Here's a hint. Even to build Rivendell's Waterford and Nobilette don't get much. Its just not a valuable and marketable skill. No one gets rich building steel bikes. There are a thousand frame builders, and its not a rare skill set, and even for the best frame builders there just isn't a lot of money in it.

You want to see some talent go look at what Black Sheep fabricates. You can't begin to compare the skill set needed to weld up exotic metals to simply brazing steel. Every hipster and their cousin has started a steel bike company. There is no barrier to entry in terms of skill level, equipment cost, or experience.

When was the last time you read a post from someone actually honestly acknowledging that their "dream build" Independent, Sycip, Rivendell, or Gunnar didn't meet their expectations? You'll never read those posts. To actually come to terms with that requires a level of inventory and honesty that a cult member in the "steel is real" cult will never reach. What you do see is an awful awful lot of custom high-end steel bikes being sold on the secondary market in absolutely pristine condition. I wonder why that is?
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Old 08-14-15, 06:09 AM
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Originally Posted by ppg677 View Post
Oh, I dunno. I'm guessing this aluminum bike is better than a generic 4130 chromoly frame beyond just some weight savings:

Specialized Bicycle Components
I will respectfully disagree. And I do mean respectfully - I asked earlier what makes a frame "better" and we all have our preferences and reasons. But, given a choice for my actual, everyday riding, I'd rather be on an old Giant or Univega (about as generic a DB 4130 frame as it gets) than that brand new Specialized hydroformed aluminum bike.

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Old 08-14-15, 07:23 AM
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Originally Posted by pcb View Post
I worked for Trek internationally from '90-'99, and visited/toured the US factories several times during those 9 years. I probably toured Waterloo 4-5 times, Whitewater only once. I've related what I myself saw and was told during those factory tours. I could "backup my claims" by searching for photographs/notes I took, or getting corroboration from other Trekkies who were in a position to know or see the same things. But I don't need to "backup my claims" to you or anybody else. Whether you believe me or not has no effect on the reality of what I saw.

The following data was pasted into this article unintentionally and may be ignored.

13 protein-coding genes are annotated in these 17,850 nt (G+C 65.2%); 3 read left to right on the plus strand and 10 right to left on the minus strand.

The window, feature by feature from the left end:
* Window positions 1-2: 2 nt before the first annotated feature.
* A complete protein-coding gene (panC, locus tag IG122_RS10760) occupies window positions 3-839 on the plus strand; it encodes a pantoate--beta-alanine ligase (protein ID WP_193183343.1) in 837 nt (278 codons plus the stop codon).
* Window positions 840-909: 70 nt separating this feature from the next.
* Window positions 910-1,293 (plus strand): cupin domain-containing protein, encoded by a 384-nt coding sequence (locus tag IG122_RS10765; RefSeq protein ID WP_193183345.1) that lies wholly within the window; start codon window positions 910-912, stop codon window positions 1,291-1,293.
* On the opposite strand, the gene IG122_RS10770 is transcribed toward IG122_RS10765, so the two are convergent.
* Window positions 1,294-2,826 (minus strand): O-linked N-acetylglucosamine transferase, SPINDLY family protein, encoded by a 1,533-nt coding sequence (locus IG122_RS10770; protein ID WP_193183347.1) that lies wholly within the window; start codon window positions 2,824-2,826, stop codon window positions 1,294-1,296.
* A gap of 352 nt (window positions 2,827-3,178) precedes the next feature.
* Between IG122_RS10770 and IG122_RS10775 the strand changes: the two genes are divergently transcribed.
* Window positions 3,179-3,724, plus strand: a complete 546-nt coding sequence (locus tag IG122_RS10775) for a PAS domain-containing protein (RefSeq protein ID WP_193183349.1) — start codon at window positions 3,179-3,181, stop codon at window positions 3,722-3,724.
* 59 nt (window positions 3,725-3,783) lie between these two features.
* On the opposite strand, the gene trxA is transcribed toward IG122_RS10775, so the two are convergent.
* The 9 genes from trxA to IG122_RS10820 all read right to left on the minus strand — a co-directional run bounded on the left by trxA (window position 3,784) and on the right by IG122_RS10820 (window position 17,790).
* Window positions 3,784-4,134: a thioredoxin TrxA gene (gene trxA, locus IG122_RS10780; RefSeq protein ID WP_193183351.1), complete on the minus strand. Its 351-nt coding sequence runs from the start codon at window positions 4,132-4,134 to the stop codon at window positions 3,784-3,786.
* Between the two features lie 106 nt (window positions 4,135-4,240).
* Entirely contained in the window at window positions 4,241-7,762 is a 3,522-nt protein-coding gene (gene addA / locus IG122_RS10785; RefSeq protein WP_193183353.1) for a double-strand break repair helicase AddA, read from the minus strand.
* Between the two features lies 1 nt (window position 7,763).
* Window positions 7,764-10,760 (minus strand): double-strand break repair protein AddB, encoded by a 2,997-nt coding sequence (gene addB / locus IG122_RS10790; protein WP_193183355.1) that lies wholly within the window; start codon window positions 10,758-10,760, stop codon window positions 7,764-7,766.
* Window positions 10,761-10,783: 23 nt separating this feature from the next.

If you care that much, check with the website owner, see if you can get in touch with former Trekkies. Go ahead chase that voodoo down.
Paul - you don't need to. Those of us who know you know. If others want to trust something different they read on the net, God bless them. The question is closed as far as I'm concerned
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Old 08-14-15, 07:44 AM
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Originally Posted by pcb View Post
As for steel cults, I'll give you a yawn and a whatevs. Hang out where plenty of folks ride high-end steel and you'll find plenty of folks deciding their dream steel isn't good enough any more, or they need a new frame for 'cross or gravel or some other niche. Check out the classifieds on The Paceline and you'll see more high-end carbon being sold than high-end steel. You won't find much high-end aluminum, though, since nobody rides expensive aluminum any more.
They do exist though. Not many, but there are people who actually seek out high-end aluminum. Surely a small market. I posted that link to the $8000 Specialized Allez aluminum bike. I have a Cat3 racer friend who rides an Allez. Another person I know loves his CAAD10. And Co-Motion's top-of-the-line race bike is aluminum (Co-Motion Ristretto).

My order of preference: Ti > Steel > Aluminum > CF

(but all my bikes are Steel since I'm too cheap to buy Ti...I previously owned carbon fiber).
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Old 08-14-15, 08:36 AM
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Originally Posted by mtnbke View Post
Too funny.
If you have something that proves the vintage Trek site is incorrect please share it otherwise this seemingly nonsense comment you made is worthless.
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Old 08-14-15, 08:38 AM
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Originally Posted by ppg677 View Post
They do exist though. Not many, but there are people who actually seek out high-end aluminum. Surely a small market. I posted that link to the $8000 Specialized Allez aluminum bike. I have a Cat3 racer friend who rides an Allez. Another person I know loves his CAAD10. And Co-Motion's top-of-the-line race bike is aluminum (Co-Motion Ristretto).

My order of preference: Ti > Steel > Aluminum > CF

(but all my bikes are Steel since I'm too cheap to buy Ti...I previously owned carbon fiber).
I agree with your order of preference, I'm still not sure if I would put AL ahead of CF or vice a versa, having owned an aluminum, actually Scandium, bike for 3 or 4 years before a crack developed just after 4,000 miles at the top of the headtube (no impact), that experience made me swear off any AL bike ever again.

By the way you can afford TI, Bikes Direct has them (Motobecane) at very low cost and are very highly reviewed; see this road bike: http://www.bikesdirect.com/products/...hamp_ti_10.htm
Or this cross bike: http://www.bikesdirect.com/products/...pro_ti_xiv.htm